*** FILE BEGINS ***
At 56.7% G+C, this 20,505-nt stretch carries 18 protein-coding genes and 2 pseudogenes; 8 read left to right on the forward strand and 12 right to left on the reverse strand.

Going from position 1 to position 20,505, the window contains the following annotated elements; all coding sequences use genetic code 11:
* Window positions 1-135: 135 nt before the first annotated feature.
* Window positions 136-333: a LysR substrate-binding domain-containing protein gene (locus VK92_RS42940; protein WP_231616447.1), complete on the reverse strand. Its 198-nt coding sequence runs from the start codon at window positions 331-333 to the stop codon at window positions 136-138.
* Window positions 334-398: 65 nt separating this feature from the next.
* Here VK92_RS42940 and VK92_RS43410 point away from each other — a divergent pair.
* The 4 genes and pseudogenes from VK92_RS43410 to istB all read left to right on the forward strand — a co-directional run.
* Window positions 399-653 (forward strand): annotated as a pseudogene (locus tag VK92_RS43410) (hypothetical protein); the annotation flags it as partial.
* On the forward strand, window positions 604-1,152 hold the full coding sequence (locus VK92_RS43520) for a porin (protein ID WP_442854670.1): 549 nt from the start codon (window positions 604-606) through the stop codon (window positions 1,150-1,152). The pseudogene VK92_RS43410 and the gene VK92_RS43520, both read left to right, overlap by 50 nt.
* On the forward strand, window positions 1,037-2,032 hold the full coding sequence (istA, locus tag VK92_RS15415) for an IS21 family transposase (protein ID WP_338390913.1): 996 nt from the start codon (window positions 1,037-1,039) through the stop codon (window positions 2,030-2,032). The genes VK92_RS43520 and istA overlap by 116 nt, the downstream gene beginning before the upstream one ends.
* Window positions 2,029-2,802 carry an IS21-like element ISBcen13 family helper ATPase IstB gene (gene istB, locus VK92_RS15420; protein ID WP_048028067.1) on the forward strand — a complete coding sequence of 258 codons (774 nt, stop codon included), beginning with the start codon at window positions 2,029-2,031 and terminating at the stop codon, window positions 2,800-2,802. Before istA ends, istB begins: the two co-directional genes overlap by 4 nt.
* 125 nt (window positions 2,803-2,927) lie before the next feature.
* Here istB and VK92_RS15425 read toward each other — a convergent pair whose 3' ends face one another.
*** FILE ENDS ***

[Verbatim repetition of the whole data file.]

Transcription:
At 56.7% G+C, this 20,505-nt stretch carries 18 protein-coding genes and 2 pseudogenes; 8 read left to right on the forward strand and 12 right to left on the reverse strand.

Going from position 1 to position 20,505, the window contains the following annotated elements; all coding sequences use genetic code 11:
* Window positions 1-135: 135 nt before the first annotated feature.
* Window positions 136-333: a LysR substrate-binding domain-containing protein gene (locus VK92_RS42940; protein WP_231616447.1), complete on the reverse strand. Its 198-nt coding sequence runs from the start codon at window positions 331-333 to the stop codon at window positions 136-138.
* Window positions 334-398: 65 nt separating this feature from the next.
* Here VK92_RS42940 and VK92_RS43410 point away from each other — a divergent pair.
* The 4 genes and pseudogenes from VK92_RS43410 to istB all read left to right on the forward strand — a co-directional run.
* Window positions 399-653 (forward strand): annotated as a pseudogene (locus tag VK92_RS43410) (hypothetical protein); the annotation flags it as partial.
* On the forward strand, window positions 604-1,152 hold the full coding sequence (locus VK92_RS43520) for a porin (protein ID WP_442854670.1): 549 nt from the start codon (window positions 604-606) through the stop codon (window positions 1,150-1,152). The pseudogene VK92_RS43410 and the gene VK92_RS43520, both read left to right, overlap by 50 nt.
* On the forward strand, window positions 1,037-2,032 hold the full coding sequence (istA, locus tag VK92_RS15415) for an IS21 family transposase (protein ID WP_338390913.1): 996 nt from the start codon (window positions 1,037-1,039) through the stop codon (window positions 2,030-2,032). The genes VK92_RS43520 and istA overlap by 116 nt, the downstream gene beginning before the upstream one ends.
* Window positions 2,029-2,802 carry an IS21-like element ISBcen13 family helper ATPase IstB gene (gene istB, locus VK92_RS15420; protein ID WP_048028067.1) on the forward strand — a complete coding sequence of 258 codons (774 nt, stop codon included), beginning with the start codon at window positions 2,029-2,031 and terminating at the stop codon, window positions 2,800-2,802. Before istA ends, istB begins: the two co-directional genes overlap by 4 nt.
* 125 nt (window positions 2,803-2,927) lie before the next feature.
* Here istB and VK92_RS15425 read toward each other — a convergent pair whose 3' ends face one another.